How to Master Google AdWords
That’s the ads you see on the side of the SERP (Search results page). To start, it’s not easy to use AdWords successfully, lots of people lose money doing it. That’s because they don’t understand specificity.
When you create an ad, make it specific. EXTREMELY specific. You don’t want traffic that’s curious. You want traffic looking for you. You pay each time someone clicks on your ad, so you really don’t want people who think it looks interesting, here’s an example:
If you’re selling a lawnmower that cuts your grass exactly 2″ high every time – like a golf course – you don’t want and ad that says:
“Get golf course like grass in your front yard”
Is that a new grass seed, fertilizer, watering schedule, sod” When someone’s curious, it means, you’re about to go broke. You really want one that says
“$ 399 lawnmower that cuts your grass 2″ tall. You must pay shipping”.
Now you won’t get as many clicks, but the clicks you do get will be people who’ve already overcome the price, know you’re selling a lawnmower and are interested in that. That’s probably not the best ad copy, but you do tests. Test 2 different ads at all times, after 100 clicks – delete the loser and try a new one.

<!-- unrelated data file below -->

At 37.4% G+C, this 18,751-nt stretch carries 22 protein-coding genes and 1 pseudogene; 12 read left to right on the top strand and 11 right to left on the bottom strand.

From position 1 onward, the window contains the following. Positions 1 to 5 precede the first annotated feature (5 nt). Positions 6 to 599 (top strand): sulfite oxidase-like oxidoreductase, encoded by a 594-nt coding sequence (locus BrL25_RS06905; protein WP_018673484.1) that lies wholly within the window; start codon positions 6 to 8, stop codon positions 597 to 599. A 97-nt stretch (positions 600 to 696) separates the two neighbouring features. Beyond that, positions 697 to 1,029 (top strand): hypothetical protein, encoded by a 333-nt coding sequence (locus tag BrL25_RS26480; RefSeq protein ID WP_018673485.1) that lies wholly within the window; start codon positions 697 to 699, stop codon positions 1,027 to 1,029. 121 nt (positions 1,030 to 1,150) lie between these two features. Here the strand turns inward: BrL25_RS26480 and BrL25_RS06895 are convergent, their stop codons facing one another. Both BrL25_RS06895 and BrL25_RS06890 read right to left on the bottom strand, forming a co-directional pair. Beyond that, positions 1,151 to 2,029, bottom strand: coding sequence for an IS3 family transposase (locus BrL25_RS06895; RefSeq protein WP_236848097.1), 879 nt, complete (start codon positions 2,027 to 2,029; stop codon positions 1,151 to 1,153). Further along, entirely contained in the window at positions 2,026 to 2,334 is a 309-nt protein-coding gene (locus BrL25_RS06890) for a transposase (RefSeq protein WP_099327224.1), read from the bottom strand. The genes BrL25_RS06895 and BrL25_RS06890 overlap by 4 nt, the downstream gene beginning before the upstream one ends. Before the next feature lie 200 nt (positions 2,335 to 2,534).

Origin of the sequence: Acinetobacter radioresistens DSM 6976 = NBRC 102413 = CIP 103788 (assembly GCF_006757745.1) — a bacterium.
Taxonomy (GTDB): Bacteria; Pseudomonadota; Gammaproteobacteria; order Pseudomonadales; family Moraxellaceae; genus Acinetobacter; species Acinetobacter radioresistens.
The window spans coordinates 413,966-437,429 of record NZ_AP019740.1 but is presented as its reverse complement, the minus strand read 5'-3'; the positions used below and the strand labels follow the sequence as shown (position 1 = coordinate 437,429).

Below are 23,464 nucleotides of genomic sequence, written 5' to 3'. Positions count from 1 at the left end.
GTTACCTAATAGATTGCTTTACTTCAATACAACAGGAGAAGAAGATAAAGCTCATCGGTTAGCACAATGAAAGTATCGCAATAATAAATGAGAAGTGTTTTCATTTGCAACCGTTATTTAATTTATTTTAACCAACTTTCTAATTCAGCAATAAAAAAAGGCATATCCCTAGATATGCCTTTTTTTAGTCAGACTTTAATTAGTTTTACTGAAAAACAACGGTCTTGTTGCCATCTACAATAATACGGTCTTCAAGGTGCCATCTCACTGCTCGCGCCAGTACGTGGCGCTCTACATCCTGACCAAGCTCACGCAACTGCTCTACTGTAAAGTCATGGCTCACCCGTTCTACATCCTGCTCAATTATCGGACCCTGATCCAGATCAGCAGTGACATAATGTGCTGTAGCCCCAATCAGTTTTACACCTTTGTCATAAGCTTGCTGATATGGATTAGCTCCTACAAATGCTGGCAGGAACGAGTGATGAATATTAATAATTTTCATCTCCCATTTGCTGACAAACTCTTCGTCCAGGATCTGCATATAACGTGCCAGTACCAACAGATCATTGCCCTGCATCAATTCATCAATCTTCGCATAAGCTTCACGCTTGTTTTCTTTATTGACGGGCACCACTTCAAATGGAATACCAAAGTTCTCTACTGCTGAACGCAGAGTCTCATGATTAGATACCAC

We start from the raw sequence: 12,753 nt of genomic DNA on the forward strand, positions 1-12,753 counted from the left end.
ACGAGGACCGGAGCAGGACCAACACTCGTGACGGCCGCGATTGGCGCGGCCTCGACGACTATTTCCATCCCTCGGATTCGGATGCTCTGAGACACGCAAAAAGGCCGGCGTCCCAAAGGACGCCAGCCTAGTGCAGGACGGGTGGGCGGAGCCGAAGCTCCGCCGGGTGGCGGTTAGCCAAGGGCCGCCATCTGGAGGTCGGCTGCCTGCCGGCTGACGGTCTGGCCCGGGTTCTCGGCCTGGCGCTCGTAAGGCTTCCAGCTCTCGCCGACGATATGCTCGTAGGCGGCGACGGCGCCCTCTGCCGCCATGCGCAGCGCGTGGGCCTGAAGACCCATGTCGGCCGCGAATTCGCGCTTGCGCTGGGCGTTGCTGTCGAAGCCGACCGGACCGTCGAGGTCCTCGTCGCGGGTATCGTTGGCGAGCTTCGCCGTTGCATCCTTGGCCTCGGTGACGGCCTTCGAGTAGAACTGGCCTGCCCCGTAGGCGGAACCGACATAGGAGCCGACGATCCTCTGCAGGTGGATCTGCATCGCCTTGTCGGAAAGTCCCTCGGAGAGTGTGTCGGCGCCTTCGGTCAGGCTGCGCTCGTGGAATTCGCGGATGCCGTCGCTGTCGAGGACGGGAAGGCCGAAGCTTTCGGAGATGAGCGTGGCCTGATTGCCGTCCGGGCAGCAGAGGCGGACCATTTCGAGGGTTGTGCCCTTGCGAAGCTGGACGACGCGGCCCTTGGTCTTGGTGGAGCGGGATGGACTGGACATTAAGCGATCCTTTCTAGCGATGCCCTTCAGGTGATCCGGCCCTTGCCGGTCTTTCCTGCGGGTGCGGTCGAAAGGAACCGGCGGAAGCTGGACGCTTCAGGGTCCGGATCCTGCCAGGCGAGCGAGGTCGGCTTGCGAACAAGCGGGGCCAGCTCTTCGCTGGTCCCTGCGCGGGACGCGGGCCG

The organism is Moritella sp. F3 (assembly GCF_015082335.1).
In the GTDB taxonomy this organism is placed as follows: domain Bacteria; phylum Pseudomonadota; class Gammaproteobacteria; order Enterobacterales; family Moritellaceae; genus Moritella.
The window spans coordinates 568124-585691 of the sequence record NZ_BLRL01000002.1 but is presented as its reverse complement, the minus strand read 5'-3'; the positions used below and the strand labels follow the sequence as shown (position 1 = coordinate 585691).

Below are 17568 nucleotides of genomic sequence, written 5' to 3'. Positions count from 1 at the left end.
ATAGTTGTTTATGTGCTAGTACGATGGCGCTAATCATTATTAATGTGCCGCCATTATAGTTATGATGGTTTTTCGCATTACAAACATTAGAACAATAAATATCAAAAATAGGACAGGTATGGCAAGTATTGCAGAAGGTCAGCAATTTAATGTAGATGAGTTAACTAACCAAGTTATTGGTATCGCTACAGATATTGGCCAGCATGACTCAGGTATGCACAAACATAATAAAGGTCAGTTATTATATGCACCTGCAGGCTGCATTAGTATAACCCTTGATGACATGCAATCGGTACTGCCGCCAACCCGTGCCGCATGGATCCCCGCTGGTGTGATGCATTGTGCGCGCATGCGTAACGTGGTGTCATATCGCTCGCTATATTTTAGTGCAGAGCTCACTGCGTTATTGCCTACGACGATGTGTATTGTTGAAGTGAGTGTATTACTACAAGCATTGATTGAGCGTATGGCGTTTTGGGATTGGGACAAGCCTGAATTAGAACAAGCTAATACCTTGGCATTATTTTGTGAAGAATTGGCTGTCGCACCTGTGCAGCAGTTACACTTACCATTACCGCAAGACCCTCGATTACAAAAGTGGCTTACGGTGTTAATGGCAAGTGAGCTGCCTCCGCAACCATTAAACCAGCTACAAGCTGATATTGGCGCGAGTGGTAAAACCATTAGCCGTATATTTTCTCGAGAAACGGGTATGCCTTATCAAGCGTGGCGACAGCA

The second part of the Ad is the landing page. You don’t want to send those people to your home page. Send them to that lawnmower page. If the customers has to figure out where the lawnmower is on your site, he’ll hit the back button and you’ll have lost money on that click again. Even if it’s not the best landing page, make sure it reflects your ad as much as possible or vice versa.
The third part about the ad is the keyword you’re bidding on. Don’t bid on landscaping if you’re selling a lawnmower – bid on lawnmower. The people searching for landscaping would have put in ‘lawnmower’ if they were searching for a lawnmower. When you start YOU DON’T WANT THE CURIOUS, you want sales.